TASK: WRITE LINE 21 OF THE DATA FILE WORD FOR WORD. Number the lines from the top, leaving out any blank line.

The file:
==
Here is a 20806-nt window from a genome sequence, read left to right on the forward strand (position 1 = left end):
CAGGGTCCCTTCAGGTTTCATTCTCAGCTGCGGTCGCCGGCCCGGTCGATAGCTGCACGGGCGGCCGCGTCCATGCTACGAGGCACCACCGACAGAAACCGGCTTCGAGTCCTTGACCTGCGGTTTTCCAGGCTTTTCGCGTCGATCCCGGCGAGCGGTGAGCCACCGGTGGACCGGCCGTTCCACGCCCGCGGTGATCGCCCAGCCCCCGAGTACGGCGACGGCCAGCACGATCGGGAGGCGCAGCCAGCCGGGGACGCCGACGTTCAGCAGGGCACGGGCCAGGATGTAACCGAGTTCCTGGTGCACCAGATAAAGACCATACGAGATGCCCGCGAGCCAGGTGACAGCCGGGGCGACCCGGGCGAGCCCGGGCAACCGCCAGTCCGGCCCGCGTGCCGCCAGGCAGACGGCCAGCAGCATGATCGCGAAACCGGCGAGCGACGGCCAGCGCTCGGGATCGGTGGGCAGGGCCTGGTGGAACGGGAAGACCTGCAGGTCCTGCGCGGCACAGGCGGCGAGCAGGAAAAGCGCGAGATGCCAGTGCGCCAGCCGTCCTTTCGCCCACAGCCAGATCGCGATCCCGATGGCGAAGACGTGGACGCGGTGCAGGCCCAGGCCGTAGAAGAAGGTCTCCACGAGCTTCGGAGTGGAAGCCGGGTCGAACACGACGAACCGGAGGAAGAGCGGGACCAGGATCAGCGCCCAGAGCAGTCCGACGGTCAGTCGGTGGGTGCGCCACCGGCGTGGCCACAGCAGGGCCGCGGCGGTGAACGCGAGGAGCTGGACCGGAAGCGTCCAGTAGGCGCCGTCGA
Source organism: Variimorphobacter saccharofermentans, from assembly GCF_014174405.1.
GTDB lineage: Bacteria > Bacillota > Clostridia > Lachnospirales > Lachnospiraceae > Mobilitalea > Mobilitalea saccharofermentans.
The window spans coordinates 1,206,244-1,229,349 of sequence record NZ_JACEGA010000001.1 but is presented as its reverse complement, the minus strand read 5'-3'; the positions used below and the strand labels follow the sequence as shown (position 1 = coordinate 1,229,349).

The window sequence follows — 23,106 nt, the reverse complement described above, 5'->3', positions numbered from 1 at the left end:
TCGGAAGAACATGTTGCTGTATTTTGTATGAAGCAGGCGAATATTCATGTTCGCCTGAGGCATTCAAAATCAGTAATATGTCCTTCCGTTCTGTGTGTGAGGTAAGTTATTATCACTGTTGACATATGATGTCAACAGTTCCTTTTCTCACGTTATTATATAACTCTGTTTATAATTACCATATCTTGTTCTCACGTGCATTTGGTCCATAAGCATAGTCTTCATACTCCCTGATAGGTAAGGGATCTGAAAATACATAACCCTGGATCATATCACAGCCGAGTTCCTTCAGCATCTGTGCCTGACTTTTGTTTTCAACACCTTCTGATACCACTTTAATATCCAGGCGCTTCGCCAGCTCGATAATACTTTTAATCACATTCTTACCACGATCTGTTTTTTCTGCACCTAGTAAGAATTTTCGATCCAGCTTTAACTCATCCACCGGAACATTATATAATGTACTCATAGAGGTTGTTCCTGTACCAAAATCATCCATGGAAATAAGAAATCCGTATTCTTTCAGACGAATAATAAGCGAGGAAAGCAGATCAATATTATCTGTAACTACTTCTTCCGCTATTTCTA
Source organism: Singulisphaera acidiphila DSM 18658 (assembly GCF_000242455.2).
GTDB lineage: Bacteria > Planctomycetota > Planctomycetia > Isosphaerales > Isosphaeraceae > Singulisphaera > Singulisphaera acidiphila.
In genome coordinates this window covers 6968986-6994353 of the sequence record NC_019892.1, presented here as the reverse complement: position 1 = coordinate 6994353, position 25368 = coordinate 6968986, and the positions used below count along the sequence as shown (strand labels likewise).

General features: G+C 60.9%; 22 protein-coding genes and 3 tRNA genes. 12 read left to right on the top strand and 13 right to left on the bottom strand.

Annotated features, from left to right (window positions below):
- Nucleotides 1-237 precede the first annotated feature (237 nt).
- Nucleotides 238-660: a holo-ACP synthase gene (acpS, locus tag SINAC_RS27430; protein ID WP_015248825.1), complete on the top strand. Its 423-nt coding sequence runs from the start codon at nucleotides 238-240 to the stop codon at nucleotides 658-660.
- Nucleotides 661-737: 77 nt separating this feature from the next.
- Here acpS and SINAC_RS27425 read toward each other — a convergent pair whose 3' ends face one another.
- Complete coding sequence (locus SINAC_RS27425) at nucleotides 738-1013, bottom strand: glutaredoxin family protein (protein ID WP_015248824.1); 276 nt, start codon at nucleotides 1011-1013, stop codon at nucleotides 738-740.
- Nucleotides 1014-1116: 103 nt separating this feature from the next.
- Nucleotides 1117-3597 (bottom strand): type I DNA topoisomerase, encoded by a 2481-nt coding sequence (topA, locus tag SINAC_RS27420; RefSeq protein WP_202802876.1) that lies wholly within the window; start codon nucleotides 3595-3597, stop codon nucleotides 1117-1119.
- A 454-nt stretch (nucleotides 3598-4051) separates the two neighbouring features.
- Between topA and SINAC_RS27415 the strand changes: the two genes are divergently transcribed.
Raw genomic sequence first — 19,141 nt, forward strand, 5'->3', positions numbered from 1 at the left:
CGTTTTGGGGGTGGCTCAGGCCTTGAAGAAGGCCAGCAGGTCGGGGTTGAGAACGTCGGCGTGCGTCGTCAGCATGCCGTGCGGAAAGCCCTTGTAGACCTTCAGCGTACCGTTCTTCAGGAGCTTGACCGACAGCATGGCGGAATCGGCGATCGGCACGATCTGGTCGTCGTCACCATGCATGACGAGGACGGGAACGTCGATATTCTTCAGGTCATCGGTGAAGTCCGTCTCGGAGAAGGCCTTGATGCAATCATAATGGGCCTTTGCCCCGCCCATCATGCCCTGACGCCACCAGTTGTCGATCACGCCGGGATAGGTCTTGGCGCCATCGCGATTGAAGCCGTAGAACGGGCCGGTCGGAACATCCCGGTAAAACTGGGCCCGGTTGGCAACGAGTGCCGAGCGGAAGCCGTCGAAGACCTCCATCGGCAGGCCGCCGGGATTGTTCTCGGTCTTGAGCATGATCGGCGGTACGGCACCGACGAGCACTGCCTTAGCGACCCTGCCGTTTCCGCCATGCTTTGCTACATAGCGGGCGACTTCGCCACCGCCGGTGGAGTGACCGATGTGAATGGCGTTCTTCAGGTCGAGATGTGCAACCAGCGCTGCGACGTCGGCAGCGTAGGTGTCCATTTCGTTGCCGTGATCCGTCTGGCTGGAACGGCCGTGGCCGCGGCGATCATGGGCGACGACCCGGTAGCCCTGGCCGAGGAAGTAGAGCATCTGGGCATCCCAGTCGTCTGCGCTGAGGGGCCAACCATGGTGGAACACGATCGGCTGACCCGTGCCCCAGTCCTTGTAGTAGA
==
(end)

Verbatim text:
- Between topA and SINAC_RS27415 the strand changes: the two genes are divergently transcribed.